• On any given day, 2.6 million Americans spend 2.5 hours on arts and crafts activities, including painting, sculpting, photography, scrapbooking, holiday decorations and costume-making, and jewelry-making.  Thirty percent do these activities with other family members, and 19 percent, with children.
  • In comparison, Americans spend an average of 3.5 hours watching television.  People spend an average of 1.5 hours using computers for leisure activities such as surfing the Internet, participating in chat rooms, or downloading music or photographs. 

Value as expressed by organizational revenue and expenses

According to the 2007 U.S. Economic Census, the U.S. performing arts industry is supported by nearly 8,840 organizations with a total of 127,648 paid workers. These organizations generate nearly $13.6 billion in annual revenues.

  • The not-for-profit sector alone accounted for 45 percent of these organizations (about 4,000) and 58 percent of their paid workers. Total annual revenue and expenses of nonprofit performing arts groups were $5.6 billion and $5.2 billion, respectively.
  • Theater and opera companies accounted for just over half of the total revenue and total expenses of all not-for-profit performing arts groups. They also provided over half (38,130) of this sector’s paid employees.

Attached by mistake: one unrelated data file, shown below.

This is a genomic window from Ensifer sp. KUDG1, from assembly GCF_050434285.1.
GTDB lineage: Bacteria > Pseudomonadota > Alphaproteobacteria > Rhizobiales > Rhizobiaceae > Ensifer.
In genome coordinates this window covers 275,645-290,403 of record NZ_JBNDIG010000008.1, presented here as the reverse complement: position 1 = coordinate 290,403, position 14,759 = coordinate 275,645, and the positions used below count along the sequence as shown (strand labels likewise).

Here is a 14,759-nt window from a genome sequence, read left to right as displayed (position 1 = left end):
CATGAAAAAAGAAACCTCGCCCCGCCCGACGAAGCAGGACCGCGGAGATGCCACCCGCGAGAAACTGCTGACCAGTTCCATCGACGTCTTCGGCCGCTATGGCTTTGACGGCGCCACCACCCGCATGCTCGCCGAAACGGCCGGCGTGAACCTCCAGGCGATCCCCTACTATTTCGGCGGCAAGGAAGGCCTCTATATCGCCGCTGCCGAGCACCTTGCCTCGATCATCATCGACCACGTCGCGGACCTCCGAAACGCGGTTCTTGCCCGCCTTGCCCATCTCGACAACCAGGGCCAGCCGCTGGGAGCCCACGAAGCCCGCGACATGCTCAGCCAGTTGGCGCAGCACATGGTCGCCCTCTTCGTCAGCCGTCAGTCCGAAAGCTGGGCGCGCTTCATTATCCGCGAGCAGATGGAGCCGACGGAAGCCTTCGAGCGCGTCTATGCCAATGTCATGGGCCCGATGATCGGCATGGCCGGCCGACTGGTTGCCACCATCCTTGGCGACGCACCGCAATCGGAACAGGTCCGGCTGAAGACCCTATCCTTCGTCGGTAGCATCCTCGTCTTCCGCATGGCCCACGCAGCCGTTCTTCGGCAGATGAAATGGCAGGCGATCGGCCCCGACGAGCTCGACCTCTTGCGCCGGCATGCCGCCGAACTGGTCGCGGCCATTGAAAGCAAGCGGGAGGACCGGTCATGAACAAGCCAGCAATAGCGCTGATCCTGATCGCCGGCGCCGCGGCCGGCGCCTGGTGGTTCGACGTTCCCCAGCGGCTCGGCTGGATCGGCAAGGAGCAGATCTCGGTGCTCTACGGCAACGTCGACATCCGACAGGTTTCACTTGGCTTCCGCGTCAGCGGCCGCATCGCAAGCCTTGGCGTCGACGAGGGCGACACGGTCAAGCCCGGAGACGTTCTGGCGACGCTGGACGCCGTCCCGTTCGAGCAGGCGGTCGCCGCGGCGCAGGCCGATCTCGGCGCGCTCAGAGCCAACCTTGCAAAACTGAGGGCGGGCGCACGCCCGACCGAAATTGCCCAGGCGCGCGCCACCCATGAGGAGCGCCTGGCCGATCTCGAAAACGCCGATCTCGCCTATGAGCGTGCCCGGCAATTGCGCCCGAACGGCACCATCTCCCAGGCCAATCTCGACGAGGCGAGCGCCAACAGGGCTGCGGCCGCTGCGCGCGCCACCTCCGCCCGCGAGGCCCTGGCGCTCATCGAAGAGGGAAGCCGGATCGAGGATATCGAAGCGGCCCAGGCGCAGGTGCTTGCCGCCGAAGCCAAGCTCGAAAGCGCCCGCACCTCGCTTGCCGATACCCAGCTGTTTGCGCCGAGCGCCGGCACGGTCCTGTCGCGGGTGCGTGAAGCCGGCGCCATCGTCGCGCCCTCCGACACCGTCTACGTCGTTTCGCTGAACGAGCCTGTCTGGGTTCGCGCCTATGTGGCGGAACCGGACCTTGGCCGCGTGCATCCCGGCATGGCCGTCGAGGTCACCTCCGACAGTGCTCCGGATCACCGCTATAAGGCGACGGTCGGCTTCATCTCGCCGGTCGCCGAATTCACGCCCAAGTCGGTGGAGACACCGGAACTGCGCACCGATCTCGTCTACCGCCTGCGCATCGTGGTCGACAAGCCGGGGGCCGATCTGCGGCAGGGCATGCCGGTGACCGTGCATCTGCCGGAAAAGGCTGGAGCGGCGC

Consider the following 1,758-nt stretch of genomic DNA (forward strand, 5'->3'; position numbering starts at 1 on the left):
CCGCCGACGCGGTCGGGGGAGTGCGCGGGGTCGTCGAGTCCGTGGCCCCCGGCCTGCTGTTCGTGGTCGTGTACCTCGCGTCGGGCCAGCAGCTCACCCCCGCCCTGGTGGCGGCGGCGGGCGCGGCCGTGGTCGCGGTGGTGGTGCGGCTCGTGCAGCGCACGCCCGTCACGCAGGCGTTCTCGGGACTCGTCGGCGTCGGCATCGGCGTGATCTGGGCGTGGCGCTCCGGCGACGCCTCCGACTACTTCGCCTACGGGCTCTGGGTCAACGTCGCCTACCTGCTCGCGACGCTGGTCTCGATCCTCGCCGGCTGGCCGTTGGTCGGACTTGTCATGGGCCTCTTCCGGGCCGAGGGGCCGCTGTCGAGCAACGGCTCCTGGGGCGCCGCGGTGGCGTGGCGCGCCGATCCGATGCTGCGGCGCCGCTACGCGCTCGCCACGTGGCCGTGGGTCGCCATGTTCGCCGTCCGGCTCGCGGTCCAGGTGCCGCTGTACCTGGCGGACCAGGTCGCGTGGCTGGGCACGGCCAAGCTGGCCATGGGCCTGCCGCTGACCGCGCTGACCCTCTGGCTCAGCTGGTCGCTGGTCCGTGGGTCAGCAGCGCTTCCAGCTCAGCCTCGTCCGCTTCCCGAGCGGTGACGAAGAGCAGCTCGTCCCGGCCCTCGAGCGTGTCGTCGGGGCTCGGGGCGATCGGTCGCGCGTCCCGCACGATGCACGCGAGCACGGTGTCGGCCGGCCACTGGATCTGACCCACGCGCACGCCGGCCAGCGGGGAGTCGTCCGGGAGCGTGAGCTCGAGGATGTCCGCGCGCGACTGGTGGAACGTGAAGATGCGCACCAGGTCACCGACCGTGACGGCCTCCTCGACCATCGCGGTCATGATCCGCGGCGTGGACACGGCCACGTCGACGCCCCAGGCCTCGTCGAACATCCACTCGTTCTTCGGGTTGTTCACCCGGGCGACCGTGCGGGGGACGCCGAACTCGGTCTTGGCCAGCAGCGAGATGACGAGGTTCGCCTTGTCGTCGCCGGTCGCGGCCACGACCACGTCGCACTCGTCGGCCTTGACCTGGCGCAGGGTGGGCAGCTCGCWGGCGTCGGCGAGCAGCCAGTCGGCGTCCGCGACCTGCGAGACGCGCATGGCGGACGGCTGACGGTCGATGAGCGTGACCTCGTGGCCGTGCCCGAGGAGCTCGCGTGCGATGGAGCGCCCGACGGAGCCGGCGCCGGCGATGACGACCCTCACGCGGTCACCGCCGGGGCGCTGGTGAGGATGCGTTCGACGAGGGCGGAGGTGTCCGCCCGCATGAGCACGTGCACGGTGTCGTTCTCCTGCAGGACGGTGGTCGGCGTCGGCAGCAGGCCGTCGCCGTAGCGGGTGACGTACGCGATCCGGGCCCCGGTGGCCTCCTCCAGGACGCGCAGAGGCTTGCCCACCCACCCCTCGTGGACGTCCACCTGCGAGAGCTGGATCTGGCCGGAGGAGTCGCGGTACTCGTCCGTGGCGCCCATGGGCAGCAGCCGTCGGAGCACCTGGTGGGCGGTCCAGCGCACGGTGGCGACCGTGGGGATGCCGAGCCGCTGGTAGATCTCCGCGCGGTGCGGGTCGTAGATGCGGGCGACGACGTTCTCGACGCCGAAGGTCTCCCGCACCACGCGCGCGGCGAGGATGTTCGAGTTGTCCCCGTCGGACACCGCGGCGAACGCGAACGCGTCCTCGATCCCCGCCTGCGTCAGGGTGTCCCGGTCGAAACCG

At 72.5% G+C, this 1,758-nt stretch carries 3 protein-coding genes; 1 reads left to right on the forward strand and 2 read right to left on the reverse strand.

• At not-for-profit performing arts establishments, 46 percent of total revenue comes from admissions, contract fees, and membership services.  Contributed income (from individuals, foundations, businesses, and government agencies) makes up 41 percent of all revenues.  The largest share of contributed income is from individuals (20.7 percent) and the smallest are from government sources (4.3 percent) and guilds and unions (2.3 percent).
  • Nearly one in four not-for-profit performing arts organizations (23.6 percent) have budgets of $100,000 to $249,000; more than half of all not-for-profit performing arts organizations have budgets ranging from $100,000 to just under $1 million.

Value as expressed by consumer spending

Americans recently spent an annual total of $14.5 billion on performing arts admissions.  This compares to $20.7 billion on sports events and $10.4 billion on movie box-office tickets.  The average U.S. household spent $139 annually on arts and crafts, a category that includes toys and (non-video) games.  This amount was roughly comparable to that spent on sports and exercise equipment ($130).

The NEA research note Time and Money is available for download in the Research section of

About the National Endowment for the Arts

The National Endowment for the Arts was established by Congress in 1965 as an independent agency of the federal government. To date, the NEA has awarded more than $4 billion to support artistic excellence, creativity, and innovation for the benefit of individuals and communities. The NEA extends its work through partnerships with state arts agencies, local leaders, other federal agencies, and the philanthropic sector. To join the discussion on how art works, visit the NEA at


Sally Gifford